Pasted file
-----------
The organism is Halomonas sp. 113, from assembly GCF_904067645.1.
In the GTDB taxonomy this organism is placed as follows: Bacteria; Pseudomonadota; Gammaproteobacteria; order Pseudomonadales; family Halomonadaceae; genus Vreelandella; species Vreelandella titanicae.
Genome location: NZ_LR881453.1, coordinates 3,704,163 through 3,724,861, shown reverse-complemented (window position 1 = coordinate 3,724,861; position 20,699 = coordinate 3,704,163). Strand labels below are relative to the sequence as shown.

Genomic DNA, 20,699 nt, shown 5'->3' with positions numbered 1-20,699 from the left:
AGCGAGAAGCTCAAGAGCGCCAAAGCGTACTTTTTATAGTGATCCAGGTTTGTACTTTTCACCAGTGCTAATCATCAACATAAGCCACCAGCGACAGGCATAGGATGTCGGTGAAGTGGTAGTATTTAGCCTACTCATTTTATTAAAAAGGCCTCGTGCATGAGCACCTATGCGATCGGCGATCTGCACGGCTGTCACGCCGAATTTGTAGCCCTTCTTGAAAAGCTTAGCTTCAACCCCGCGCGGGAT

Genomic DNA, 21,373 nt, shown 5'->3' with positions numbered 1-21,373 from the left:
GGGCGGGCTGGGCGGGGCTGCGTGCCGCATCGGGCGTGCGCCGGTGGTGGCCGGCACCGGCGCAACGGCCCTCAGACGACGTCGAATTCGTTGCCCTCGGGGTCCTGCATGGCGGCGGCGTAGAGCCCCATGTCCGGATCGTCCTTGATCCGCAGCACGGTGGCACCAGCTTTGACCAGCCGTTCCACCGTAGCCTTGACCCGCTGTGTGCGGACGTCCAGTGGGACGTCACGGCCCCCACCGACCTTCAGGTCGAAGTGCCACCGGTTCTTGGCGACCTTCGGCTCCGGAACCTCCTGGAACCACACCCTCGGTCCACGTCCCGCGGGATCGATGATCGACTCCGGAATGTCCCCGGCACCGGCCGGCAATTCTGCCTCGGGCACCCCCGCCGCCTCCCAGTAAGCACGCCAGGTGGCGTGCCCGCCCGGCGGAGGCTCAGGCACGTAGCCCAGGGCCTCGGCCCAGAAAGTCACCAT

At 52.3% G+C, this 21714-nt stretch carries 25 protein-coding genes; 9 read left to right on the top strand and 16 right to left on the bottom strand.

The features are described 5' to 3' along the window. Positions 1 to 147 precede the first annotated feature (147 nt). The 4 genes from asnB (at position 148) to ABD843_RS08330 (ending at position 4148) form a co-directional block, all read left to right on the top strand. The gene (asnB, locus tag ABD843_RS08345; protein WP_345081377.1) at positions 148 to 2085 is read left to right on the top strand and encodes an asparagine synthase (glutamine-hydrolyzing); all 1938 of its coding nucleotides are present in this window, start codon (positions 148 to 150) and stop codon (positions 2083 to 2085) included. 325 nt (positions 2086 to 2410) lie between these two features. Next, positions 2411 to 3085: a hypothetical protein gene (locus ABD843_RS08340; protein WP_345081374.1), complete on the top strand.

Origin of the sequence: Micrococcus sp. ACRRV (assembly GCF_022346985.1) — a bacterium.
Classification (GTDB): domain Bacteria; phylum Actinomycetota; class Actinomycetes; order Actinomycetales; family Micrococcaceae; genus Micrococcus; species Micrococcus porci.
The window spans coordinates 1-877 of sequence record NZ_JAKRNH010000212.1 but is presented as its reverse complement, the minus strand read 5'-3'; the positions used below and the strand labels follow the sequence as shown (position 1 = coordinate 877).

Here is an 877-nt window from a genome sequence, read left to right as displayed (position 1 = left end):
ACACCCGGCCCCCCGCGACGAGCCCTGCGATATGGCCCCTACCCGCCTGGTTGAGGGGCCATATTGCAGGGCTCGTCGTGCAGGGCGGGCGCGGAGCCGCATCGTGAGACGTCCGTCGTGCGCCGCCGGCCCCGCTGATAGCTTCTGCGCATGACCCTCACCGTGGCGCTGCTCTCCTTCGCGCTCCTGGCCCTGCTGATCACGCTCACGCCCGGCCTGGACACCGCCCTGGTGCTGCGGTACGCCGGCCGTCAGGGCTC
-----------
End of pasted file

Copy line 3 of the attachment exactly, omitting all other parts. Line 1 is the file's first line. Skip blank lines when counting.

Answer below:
Genome location: NZ_LR881453.1, coordinates 3,704,163 through 3,724,861, shown reverse-complemented (window position 1 = coordinate 3,724,861; position 20,699 = coordinate 3,704,163). Strand labels below are relative to the sequence as shown.